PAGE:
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A port expander is a device that allows one port on a computer system to connect to multiple devices. There are two basic forms of port expander: internal and external. An internal expander has a connection inside the computer, typically on the motherboard, and the only part the user sees is the expansion plate containing multiple ports. An external device plugs into the existing port and then has multiple places to connect. When not part of a computer system, these devices are commonly known as splitters.
In the non-computer world, splitters are very common. Extension cords and power strips are in nearly every modern home. Both of these devices will split a single outlet to multiple devices. Cable splitters are also in many homes, allowing a single coaxial cable to provide cable television to multiple sets. Some systems may even use an A/B box, a device that connects multiple sets of devices to the same system, but switches between them by flipping between the A or B mode.
These devices are all doing the same basic job that a port expander does. The expander will connect to a single spot, but have multiple connections for devices. They go by several names, such as switch, hub or splitter, but they all do the same thing. Expanders are made for nearly every type of port, but the most common household versions are for universal serial bus (USB) and Ethernet ports.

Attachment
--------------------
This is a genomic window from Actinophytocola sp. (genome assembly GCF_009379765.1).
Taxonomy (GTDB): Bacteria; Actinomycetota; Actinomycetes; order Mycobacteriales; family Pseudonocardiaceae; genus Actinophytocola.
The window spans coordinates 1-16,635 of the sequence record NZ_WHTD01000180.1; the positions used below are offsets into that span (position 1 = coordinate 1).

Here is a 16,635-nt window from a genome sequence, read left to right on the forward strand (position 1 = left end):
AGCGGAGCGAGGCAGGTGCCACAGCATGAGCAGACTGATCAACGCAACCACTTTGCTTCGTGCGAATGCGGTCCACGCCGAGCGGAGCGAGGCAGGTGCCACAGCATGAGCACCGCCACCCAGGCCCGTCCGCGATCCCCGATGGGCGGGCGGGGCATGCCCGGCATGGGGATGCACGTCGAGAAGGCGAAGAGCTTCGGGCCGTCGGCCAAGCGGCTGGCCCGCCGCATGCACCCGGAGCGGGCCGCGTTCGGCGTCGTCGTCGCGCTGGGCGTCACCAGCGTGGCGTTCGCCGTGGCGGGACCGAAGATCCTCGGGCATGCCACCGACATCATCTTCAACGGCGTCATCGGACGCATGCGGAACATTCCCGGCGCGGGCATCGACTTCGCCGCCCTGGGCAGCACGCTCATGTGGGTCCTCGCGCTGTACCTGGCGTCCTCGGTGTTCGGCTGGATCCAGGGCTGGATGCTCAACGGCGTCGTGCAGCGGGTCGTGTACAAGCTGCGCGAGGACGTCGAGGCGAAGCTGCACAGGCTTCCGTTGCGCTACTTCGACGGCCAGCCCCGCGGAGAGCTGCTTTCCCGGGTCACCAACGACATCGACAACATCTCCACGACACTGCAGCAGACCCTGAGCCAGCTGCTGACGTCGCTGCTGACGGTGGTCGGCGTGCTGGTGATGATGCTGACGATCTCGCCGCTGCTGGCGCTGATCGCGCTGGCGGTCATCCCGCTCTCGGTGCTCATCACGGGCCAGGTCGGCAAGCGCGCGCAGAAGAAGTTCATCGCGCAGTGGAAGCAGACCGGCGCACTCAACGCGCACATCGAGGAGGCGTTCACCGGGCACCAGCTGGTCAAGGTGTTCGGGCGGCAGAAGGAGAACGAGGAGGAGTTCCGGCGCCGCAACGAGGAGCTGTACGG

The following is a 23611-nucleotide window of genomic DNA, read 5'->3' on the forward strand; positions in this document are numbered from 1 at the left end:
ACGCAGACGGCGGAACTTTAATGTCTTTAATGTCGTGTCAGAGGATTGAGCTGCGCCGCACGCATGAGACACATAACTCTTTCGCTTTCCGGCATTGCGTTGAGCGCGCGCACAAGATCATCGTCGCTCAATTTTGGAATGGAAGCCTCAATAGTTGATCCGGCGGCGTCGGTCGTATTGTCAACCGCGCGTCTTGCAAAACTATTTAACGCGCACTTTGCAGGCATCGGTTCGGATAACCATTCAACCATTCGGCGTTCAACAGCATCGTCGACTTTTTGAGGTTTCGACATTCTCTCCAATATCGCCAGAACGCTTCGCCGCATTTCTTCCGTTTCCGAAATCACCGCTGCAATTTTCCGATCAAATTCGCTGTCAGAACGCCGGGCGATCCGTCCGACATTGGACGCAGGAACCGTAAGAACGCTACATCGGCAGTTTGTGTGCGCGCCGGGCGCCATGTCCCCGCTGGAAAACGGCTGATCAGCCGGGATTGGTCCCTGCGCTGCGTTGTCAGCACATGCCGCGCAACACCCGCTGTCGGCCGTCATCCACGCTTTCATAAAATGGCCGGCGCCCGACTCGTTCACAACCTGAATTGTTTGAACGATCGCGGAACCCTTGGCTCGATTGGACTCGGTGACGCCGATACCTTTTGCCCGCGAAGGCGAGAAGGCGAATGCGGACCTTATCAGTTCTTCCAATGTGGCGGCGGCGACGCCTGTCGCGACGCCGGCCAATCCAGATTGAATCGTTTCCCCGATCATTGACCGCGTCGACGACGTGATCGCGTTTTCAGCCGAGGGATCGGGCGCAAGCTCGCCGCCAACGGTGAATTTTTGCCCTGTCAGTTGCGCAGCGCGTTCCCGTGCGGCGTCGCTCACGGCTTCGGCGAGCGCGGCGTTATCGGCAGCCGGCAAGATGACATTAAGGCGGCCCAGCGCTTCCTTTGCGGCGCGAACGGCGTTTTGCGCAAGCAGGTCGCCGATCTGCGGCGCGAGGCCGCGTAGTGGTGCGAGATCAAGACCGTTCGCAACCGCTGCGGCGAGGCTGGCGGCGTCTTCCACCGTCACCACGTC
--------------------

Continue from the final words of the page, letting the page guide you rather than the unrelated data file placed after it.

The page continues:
An Internal port expander is common on desktop systems. A single expansion plate will have multiple ports, often several USB. Inside the computer, the ports are all part of a single card that will plug into a predesignated spot on the motherboard. The motherboard spot is programmed to handle a single port, but the card that connects to the external ports handles the routing so the system isn’t overloaded.
An external port expander is usually much more obvious. A cable will run from the computer to a secondary box. That box will have several spots that are identical to the one on the main system. For example, an Ethernet hub connects to the network port on a computer and then splits the connection many different ways. This will allow multiple network devices to share the same port.
On commercial systems, there are a large number of different types of port expander. Servers often have much different power and load requirements than standard user systems. They will commonly use an external device to route and monitor usage though the various ports. These systems range from ones similar to a home system all the way to specialized internal hardware that is built to connect to external expanders.
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